IFB commitment moves stewardship forward

Using 'multitude of approaches' and working with variety of partners, farm group starting to see movement toward statewide Nutrient Loss Reduction Strategy goals. 

Since 2015, about 40,000 farmers and others have participated in 237 events, ranging from workshops and field days to conference sessions and webinars. “What works for me will not work for everyone,” says Illinois Farm Bureau President Richard Guebert Jr. “Every farmer has to decide what to do and what will work on his farm.” (Illinois Farm Bureau file photo)
Since 2015, about 40,000 farmers and others have participated in 237 events, ranging from workshops and field days to conference sessions and webinars. “What works for me will not work for everyone,” says Illinois Farm Bureau President Richard Guebert Jr. “Every farmer has to decide what to do and what will work on his farm.”
(Illinois Farm Bureau file photo)

By Kay Shipman

Reducing nutrient losses across the Illinois farm landscape requires sustained, diverse solutions and commitment.

In the past three years, Illinois Farm Bureau invested more than $500,000, helped with homegrown projects involving nearly 100 local partners in 54 counties and shared information with about 40,000 farmers, landowners, educators and ag partners. The investment of farmers’ dollars, time and labor reveals the depth of dedication, according to Illinois Farm Bureau President Richard Guebert Jr.

“By funding this ourselves rather than using grant funding, this shows the commitment of farmers,” Guebert said. “They are true stewards and want to leave their farms to the next generation as good or better than they inherited them.”

IFB commitment and support are leveraged on the local level. Many county Farm Bureaus and their local partners contribute matching funding and in-kind services as part of IFB Nutrient Stewardship Grants.

At the same time, an agricultural recession has caused farm profits to sink and farm incomes to fall. However, farmers continued to invest in conservation practices and stewardship. “In these tough economic times, this (investment) shows we are truly committed,” Guebert said.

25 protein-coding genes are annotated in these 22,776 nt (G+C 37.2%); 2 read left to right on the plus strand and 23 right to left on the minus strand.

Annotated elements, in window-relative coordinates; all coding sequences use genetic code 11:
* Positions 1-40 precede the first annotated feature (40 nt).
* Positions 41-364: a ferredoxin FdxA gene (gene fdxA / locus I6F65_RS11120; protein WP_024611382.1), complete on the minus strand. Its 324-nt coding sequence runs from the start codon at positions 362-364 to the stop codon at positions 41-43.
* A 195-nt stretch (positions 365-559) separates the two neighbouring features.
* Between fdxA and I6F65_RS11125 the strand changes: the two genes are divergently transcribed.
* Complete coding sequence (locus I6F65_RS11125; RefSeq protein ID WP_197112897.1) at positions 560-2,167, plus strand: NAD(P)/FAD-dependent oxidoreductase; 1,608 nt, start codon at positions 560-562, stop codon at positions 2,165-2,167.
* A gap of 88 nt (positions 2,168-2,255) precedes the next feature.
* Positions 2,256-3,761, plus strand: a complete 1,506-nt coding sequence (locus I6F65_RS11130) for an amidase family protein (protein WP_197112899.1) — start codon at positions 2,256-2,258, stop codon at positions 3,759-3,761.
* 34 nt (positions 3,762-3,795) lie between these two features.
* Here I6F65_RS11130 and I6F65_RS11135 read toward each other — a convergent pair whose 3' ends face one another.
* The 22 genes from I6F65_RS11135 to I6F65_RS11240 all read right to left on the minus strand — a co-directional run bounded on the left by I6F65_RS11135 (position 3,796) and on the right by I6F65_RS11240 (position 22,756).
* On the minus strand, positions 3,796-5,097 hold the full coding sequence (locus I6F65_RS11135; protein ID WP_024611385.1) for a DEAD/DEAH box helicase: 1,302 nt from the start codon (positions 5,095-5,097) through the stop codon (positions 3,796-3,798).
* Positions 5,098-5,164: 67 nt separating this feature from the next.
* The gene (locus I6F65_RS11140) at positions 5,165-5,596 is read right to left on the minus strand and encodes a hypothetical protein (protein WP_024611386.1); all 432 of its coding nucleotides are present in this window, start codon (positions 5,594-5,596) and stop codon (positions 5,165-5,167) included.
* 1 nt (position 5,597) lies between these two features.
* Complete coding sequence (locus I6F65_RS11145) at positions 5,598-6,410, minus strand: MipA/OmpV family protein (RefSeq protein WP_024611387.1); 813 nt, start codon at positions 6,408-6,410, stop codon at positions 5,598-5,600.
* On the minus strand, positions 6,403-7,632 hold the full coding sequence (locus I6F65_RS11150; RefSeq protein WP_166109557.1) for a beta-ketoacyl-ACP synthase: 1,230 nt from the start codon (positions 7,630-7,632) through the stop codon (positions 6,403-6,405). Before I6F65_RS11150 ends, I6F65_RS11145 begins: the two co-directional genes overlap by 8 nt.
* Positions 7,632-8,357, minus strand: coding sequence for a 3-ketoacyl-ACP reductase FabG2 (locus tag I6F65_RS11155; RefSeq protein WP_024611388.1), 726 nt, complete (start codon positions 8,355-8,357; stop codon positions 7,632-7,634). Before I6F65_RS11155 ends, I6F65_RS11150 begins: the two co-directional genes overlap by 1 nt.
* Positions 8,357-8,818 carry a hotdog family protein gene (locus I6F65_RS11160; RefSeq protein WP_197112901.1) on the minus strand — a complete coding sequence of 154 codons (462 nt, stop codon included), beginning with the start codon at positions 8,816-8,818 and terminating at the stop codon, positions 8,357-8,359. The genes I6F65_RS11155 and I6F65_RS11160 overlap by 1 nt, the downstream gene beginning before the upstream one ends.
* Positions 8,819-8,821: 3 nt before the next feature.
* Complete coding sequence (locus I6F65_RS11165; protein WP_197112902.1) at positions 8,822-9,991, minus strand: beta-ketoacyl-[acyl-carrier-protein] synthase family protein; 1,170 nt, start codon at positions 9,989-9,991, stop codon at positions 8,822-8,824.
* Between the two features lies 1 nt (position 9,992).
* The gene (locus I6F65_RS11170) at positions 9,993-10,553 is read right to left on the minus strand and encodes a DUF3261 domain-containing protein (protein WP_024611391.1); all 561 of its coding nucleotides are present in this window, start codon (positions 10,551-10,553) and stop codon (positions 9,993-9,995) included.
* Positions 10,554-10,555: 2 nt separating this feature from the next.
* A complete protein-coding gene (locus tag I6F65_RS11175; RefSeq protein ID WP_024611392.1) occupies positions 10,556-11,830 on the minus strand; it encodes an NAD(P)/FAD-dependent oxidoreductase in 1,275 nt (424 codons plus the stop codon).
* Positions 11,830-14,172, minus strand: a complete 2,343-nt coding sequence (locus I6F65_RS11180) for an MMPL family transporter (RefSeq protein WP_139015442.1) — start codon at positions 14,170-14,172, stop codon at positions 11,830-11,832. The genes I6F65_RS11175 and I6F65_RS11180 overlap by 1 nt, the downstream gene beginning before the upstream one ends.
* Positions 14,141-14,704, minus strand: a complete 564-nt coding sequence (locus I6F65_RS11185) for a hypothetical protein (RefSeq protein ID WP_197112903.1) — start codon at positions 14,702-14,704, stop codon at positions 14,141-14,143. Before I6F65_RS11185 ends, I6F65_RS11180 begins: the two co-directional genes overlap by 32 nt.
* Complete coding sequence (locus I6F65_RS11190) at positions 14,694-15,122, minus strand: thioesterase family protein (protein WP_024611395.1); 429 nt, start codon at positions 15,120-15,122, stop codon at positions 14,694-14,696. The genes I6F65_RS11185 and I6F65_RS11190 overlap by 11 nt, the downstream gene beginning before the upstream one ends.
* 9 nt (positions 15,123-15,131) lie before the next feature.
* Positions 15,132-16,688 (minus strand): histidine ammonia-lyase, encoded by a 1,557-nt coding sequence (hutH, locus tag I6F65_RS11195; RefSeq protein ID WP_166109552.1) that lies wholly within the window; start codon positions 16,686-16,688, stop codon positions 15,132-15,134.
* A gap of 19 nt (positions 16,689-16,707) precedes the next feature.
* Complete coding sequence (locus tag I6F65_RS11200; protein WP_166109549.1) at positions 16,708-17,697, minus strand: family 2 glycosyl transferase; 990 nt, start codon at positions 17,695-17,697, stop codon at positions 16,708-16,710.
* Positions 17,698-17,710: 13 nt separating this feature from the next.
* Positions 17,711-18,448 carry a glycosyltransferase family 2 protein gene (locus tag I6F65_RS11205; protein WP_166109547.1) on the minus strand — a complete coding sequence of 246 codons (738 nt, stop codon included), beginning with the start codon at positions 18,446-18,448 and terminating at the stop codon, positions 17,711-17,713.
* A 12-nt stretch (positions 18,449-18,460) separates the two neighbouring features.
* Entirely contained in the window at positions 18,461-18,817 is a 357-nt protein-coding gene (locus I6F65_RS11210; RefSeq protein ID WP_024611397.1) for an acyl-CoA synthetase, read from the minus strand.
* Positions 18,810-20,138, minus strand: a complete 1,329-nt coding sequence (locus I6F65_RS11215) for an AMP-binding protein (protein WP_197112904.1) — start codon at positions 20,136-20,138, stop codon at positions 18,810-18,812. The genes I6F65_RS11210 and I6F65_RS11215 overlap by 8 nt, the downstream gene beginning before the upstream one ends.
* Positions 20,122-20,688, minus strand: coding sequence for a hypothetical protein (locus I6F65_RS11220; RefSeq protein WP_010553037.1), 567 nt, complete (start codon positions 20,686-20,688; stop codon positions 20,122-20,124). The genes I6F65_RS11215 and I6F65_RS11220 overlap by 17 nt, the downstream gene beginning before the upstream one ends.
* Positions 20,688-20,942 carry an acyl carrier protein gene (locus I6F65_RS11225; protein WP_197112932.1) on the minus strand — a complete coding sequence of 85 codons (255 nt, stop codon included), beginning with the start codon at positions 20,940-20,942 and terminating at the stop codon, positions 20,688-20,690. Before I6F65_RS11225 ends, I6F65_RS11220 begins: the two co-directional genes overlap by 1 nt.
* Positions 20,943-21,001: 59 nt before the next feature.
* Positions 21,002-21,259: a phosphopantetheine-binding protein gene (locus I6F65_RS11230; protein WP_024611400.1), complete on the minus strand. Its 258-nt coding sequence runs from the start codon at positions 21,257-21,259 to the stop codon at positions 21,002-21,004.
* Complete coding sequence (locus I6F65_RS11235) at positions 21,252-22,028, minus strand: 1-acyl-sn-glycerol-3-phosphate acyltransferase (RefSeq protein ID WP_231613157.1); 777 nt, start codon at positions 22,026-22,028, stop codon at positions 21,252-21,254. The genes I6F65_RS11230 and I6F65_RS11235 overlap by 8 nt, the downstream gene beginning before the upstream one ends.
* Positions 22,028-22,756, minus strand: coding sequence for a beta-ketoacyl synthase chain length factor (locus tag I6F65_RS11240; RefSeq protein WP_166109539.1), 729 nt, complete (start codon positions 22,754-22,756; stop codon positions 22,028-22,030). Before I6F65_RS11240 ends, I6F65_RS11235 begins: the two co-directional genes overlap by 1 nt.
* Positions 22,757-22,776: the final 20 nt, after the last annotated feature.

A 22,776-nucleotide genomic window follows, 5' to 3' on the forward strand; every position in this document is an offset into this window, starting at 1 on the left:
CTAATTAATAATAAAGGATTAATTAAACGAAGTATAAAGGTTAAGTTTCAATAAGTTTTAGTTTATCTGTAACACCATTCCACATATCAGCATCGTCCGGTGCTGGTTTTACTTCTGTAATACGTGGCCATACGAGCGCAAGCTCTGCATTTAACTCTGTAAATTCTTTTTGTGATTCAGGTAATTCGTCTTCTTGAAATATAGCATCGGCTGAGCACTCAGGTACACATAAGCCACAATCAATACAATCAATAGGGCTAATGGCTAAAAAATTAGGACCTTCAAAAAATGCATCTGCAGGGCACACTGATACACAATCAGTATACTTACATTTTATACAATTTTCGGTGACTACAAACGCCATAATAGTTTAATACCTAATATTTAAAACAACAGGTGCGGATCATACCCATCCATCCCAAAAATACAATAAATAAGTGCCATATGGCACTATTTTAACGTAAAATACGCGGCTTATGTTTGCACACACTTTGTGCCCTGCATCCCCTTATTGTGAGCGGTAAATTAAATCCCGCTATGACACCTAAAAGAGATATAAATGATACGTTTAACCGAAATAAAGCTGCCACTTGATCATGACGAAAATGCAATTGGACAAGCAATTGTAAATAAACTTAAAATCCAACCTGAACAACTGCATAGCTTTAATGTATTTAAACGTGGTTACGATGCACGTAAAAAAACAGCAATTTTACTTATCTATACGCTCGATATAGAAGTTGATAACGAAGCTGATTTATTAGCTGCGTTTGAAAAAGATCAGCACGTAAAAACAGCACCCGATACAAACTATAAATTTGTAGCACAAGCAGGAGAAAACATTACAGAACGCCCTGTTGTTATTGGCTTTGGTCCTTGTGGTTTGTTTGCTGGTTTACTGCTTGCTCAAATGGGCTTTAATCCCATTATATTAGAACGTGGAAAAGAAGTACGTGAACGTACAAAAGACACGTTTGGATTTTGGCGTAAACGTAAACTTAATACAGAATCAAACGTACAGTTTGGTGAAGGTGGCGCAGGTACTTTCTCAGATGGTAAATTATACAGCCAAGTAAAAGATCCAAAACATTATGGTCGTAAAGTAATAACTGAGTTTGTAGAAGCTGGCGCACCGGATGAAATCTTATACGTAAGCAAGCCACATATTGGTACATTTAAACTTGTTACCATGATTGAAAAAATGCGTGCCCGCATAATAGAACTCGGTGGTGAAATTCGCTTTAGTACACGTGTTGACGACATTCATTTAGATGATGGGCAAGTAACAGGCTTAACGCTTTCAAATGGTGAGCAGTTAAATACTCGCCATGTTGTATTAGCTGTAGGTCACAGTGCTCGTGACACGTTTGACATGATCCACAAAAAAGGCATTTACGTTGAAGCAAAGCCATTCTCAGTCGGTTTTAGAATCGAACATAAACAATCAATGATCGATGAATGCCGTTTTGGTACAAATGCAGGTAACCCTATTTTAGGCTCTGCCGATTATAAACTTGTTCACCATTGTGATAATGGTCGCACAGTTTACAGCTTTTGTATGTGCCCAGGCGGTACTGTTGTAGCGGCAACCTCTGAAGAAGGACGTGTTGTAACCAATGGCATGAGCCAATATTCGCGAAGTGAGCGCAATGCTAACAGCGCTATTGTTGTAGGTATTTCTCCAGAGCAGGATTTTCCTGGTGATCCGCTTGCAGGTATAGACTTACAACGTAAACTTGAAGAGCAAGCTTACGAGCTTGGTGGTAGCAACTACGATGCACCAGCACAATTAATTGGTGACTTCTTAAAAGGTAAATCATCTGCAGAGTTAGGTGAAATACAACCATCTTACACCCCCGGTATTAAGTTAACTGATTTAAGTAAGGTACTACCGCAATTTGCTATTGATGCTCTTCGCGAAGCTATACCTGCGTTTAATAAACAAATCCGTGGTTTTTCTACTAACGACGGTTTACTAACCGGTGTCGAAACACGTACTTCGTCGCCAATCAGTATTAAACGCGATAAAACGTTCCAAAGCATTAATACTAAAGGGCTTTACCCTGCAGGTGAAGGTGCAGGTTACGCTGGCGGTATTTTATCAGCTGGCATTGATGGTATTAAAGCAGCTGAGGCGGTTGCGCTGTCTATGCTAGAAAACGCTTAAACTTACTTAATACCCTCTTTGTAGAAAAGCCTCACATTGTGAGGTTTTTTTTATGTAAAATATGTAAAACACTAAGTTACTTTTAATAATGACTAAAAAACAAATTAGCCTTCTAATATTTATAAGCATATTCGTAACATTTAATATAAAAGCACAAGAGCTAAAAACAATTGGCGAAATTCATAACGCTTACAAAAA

IFB also is leveraging its efforts through other partnerships. IFB is working with GROWMARK Inc. and 11 local FS affiliates on a Four R For You program with an emphasis on field demonstrations. A unique partnership connecting IFB, the Illinois Land Improvement Contractors Association, the Natural Resources Conservation Service and the University of Illinois College of Agricultural, Consumer and Environmental Sciences is introducing farmers, landowners and others to woodchip bioreactors.

Complex issues, such as nutrient management, require considerable awareness and education, which are IFB priorities. Since 2015, about 40,000 farmers and others have participated in 237 events, ranging from workshops and field days to conference sessions and webinars.

Taking a multipronged approach, IFB and county Farm Bureaus are educating several generations simultaneously. Illinois Agriculture in the Classroom reaches young students with nutrient-related lessons and educational materials. County Farm Bureaus involve high school, junior college and university students with local nutrient projects. On-farm research and demonstrations offer information to help those currently farming to tweak their operations or try new ideas.

But Illinois farmers need multiple options to provide crop nutrients while addressing nutrient challenges in their watersheds. Given the diversity of Illinois agriculture, IFB supports research and demonstration of diverse conservation practices and structures.

“You have to have a multitude of approaches,” Guebert said. “What works for me will not work for everyone. Every farmer has to decide what to do and what will work on his farm.”

Long-term commitments are needed to reach the statewide Nutrient Loss Reduction Strategy goals to lower all nitrogen and phosphorus moving into water by 45 percent compared to average 1980-96 levels. The interim goals include a 15 percent nitrogen reduction and a 25 percent phosphorus reduction by 2025.

Guebert acknowledged some improvements stemming from recent changes may not be realized for years. “The results of what we are doing to improve groundwater and surface water, these results will be long term,” he said. “We have to continue this for years and may not see the full impact, but we are starting to see a difference.

“The IFB Board has committed to fund projects to work with the county Farm Bureaus. The county Farm Bureaus are innovative,” Guebert said, adding, “I would hope the board would continue to fund these types of projects.”

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